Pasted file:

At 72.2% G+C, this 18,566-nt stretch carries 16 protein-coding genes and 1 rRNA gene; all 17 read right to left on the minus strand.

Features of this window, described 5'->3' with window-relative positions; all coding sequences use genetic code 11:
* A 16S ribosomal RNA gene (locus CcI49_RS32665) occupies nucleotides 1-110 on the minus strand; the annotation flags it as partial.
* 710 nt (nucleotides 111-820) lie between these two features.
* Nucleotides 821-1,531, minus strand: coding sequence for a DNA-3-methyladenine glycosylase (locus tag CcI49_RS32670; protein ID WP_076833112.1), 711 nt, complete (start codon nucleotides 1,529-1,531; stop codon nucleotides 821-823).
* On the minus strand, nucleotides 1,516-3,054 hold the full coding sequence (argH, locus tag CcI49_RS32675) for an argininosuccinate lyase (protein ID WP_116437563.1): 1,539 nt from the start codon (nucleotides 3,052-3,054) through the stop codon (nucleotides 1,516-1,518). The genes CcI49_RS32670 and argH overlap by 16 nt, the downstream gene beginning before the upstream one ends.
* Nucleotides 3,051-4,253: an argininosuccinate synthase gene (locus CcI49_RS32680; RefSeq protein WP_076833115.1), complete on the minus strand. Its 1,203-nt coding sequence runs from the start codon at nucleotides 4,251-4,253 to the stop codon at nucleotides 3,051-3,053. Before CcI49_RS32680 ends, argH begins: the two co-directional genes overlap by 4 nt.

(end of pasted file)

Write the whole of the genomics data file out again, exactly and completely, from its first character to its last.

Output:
At 72.2% G+C, this 18,566-nt stretch carries 16 protein-coding genes and 1 rRNA gene; all 17 read right to left on the minus strand.

Features of this window, described 5'->3' with window-relative positions; all coding sequences use genetic code 11:
* A 16S ribosomal RNA gene (locus CcI49_RS32665) occupies nucleotides 1-110 on the minus strand; the annotation flags it as partial.
* 710 nt (nucleotides 111-820) lie between these two features.
* Nucleotides 821-1,531, minus strand: coding sequence for a DNA-3-methyladenine glycosylase (locus tag CcI49_RS32670; protein ID WP_076833112.1), 711 nt, complete (start codon nucleotides 1,529-1,531; stop codon nucleotides 821-823).
* On the minus strand, nucleotides 1,516-3,054 hold the full coding sequence (argH, locus tag CcI49_RS32675) for an argininosuccinate lyase (protein ID WP_116437563.1): 1,539 nt from the start codon (nucleotides 3,052-3,054) through the stop codon (nucleotides 1,516-1,518). The genes CcI49_RS32670 and argH overlap by 16 nt, the downstream gene beginning before the upstream one ends.
* Nucleotides 3,051-4,253: an argininosuccinate synthase gene (locus CcI49_RS32680; RefSeq protein WP_076833115.1), complete on the minus strand. Its 1,203-nt coding sequence runs from the start codon at nucleotides 4,251-4,253 to the stop codon at nucleotides 3,051-3,053. Before CcI49_RS32680 ends, argH begins: the two co-directional genes overlap by 4 nt.